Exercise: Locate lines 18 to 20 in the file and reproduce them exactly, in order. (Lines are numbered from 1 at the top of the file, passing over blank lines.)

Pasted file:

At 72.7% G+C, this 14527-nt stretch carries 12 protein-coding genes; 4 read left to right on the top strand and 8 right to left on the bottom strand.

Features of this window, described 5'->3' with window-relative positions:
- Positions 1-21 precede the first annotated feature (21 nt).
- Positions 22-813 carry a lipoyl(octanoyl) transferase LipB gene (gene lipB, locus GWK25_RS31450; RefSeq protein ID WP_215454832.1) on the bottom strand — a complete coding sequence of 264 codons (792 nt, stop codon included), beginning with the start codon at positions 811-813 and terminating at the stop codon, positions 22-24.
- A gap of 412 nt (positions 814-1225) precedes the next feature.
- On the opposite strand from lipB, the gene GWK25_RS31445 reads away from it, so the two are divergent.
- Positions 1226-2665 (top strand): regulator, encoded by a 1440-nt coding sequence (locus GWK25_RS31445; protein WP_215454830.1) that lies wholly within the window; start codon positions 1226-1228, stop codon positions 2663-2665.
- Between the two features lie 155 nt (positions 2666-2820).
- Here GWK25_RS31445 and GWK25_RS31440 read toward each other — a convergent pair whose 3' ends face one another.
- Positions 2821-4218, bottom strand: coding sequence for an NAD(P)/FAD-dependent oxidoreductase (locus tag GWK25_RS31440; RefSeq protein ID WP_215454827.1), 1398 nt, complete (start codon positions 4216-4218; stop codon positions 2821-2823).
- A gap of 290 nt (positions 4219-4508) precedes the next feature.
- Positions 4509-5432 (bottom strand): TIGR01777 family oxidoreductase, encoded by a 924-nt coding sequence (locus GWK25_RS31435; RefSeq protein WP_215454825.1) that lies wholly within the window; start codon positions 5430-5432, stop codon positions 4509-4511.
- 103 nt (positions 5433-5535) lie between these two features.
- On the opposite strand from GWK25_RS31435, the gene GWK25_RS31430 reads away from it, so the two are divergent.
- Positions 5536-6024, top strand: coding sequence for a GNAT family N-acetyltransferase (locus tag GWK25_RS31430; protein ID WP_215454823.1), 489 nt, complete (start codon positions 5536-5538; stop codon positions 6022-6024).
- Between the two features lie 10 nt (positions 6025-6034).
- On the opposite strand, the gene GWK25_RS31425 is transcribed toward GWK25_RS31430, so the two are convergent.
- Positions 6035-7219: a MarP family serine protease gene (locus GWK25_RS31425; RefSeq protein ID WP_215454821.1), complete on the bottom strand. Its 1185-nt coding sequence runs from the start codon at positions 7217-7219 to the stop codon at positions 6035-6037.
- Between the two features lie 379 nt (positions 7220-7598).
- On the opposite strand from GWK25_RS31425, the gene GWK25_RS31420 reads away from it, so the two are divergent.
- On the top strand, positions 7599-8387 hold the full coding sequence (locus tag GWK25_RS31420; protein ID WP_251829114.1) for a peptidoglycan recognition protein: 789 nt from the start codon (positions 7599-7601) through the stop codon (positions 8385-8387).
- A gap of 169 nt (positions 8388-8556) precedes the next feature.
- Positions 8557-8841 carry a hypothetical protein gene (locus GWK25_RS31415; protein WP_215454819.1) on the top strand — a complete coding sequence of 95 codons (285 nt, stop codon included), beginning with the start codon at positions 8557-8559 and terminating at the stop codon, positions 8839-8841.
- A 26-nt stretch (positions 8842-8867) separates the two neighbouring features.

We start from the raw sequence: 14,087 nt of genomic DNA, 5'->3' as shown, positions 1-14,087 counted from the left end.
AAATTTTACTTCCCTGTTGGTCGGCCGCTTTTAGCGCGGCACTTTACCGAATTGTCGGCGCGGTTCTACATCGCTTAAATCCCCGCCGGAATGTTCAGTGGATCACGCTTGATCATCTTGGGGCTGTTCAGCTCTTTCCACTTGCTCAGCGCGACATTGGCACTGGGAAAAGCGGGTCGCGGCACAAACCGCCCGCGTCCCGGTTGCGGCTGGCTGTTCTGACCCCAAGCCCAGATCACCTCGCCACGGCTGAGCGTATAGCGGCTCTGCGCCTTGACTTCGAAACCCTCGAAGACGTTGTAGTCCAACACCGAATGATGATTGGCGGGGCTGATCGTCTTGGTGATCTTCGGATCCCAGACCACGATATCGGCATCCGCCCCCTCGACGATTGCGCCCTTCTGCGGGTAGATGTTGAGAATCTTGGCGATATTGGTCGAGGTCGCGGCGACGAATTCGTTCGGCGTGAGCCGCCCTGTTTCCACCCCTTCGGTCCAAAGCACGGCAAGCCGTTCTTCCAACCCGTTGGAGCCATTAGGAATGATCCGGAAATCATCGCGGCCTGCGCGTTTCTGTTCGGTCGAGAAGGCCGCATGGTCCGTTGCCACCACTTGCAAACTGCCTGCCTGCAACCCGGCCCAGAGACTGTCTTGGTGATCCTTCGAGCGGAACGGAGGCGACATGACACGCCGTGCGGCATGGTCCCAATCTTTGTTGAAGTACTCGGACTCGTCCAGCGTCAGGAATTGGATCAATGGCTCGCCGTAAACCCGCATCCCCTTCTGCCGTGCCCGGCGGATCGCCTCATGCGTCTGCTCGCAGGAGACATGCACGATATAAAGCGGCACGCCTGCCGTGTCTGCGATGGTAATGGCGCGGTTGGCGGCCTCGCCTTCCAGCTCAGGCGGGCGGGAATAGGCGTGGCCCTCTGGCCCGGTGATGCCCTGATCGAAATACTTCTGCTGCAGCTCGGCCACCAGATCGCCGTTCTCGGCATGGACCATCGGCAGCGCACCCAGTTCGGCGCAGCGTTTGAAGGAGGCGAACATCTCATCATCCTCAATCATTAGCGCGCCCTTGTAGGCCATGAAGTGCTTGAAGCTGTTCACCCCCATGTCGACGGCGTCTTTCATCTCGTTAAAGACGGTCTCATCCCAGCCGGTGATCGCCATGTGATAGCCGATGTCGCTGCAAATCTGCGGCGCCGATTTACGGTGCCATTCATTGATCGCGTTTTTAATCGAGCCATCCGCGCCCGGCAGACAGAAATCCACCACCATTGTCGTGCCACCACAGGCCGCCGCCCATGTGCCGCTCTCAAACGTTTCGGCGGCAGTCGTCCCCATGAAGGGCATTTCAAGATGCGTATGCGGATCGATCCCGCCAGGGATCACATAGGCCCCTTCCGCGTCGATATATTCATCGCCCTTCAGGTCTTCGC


- Positions 6035-7219: a MarP family serine protease gene (locus GWK25_RS31425; RefSeq protein ID WP_215454821.1), complete on the bottom strand. Its 1185-nt coding sequence runs from the start codon at positions 7217-7219 to the stop codon at positions 6035-6037.
- Between the two features lie 379 nt (positions 7220-7598).
- On the opposite strand from GWK25_RS31425, the gene GWK25_RS31420 reads away from it, so the two are divergent.